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Rural Healthcare Needs Urgent Fixing

Providing affordable services to the people is the need of the hour. Ambulances, mobile check up vans and healthcare kiosks can help achieve this

For all the gratified talk about India’s health sector and the medical tourism hub it has turned the country into, the truth remains that our healthcare system is inequitable. Even today, a large section of our population has to travel more than 100 kms to access basic healthcare. Data collected by National Sample Survey Office in 2010 found that 86 per cent of all trips taken for medical purposes were from rural areas. According to estimates, urban centres are home to almost 70 per cent of the doctors and 65 per cent of the country’s hospital beds despite having less than 30 per cent of the total population. Government figures suggest that as on March 31, 2017, only 4,156 posts for specialists were filled in Community Health Centres as against the requirement of 22,496. Patients in rural areas face several hurdles to healthcare that limit their ability to avail the care they need.

Pradhan Mantri Jan Arogya Yojana or Ayushman Bharat programme, which promises to benefit 10.74 crore poor and deprived families, has raised much hope. However, to establish an affordable and accessible healthcare ecosystem in the country, the need is for a wider approach that includes creating the required human resource and raising awareness among rural Indians.

Barriers healthcare access in rural areas: Poor health literacy does not allow a patient to comprehend either the health information or the instructions given by healthcare providers. In most cases, due to the lack of knowledge, rural residents are reluctant to visit healthcare facilities as they don’t have the confidence to communicate with professionals. At the same time, it also translates into low awareness about chronic diseases and symptoms. It is, therefore, important to have a functioning primary healthcare service closer to the doors of rural people.

Long distance commutation: According to a NATHEALTH-PwC report released in 2017, 50 per cent of the beneficiaries travel more than 100 km to access quality medical care. About 70 per cent of India’s health infrastructure is concentrated in the top 20 cities. Long distance commutation increases costs and inconvenience and often results in discontinuation of treatment. For people living with chronic diseases such as hypertension diabetes and heart disease among others, who require frequent visits to outpatient healthcare facilities, this can have serious consequences on their health.

Workforce limitations: India faces a shortage of doctors and allied healthcare professionals. This scarcity is even more glaring in rural areas where it severely limits access to healthcare and negatively impacts health outcomes. Poor medical infrastructure in these areas also acts as an impediment in attracting qualified and trained professionals. The Government’s ambitious Ayushman Bharat scheme, which envisages establishing of 150,000 health and wellness centres, cannot succeed without addressing the human resource gap in rural areas.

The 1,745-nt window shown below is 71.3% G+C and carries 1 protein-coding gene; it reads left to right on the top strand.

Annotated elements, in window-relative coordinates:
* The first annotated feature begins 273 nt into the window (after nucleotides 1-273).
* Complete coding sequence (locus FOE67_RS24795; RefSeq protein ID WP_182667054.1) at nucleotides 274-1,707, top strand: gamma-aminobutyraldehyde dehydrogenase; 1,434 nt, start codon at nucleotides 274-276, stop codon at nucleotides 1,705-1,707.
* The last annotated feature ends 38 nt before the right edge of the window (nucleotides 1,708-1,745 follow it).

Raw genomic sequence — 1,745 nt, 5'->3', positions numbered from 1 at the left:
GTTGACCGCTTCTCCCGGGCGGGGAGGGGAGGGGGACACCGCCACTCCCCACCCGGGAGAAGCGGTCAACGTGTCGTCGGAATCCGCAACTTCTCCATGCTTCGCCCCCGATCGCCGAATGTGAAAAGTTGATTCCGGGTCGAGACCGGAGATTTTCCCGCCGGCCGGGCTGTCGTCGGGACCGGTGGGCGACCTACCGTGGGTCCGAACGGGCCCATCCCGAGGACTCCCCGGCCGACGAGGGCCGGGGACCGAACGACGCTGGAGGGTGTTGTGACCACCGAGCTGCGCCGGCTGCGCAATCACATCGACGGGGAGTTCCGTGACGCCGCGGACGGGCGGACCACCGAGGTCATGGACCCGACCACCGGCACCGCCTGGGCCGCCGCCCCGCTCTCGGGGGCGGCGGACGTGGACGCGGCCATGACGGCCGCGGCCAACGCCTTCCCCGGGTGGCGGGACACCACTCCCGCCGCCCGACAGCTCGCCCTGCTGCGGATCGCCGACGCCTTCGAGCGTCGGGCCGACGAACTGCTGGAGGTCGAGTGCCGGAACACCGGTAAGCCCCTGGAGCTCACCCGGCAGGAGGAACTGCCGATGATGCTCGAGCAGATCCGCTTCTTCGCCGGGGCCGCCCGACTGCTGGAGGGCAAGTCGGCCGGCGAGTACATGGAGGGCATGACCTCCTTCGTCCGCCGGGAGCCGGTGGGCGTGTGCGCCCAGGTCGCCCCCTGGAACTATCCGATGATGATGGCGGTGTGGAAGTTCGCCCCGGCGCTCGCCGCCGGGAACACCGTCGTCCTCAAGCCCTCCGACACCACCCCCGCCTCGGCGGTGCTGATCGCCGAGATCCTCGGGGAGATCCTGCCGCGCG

Way forward: Ways have to be found out to generate trained human resource to provide healthcare services. This can be done by commissioning new medical colleges, providing monetary and non-monetary incentives to doctors to work in rural areas, improving working conditions for healthcare professionals and provide them with ancillary infrastructure to carry out basic duties. Taking trained AYUSH practitioners on board and equipping them with the ability to diagnose and refer conditions at primary level can also temporarily fill the human resource gap.

Re-skill primary healthcare doctors: Doctors in rural areas should also be constantly re-skilled to make them abreast with the latest developments in medical field. With growing and improving understanding of diseases and treatments, modern healthcare system demands constant upgrading of skills and continuous medical education. The doctors in primary healthcare setup must be updated and be able to cope with evolving disease patterns and epidemics and make right diagnosis and provide quality treatment. It is important, therefore, to make CMEs mandatory for them.

Innovative approaches to healthcare: To bypass the problems of human resource and infrastructure shortage, we need to create innovative and low-cost solutions and technologies that can enable us bring healthcare closer to the homes of rural people. Ambulances, mobile check up vans, healthcare kiosks and use of telemedicine are ways to achieve this.

Healthcare start-ups are doing their bit by opening kiosks across various States that provide basic healthcare services to villagers every day. These kiosks are digitised healthcare clinics that use telemedicine to help under-served communities get access to doctors. These kiosks have a nurse, who conducts physical examination and connects with the online doctor by live audio or video feed through a technology backed platform. The services are provided at subsidised rates. Many such initiatives and platforms must be launched to further the goal of universal healthcare.- Daily Pioneer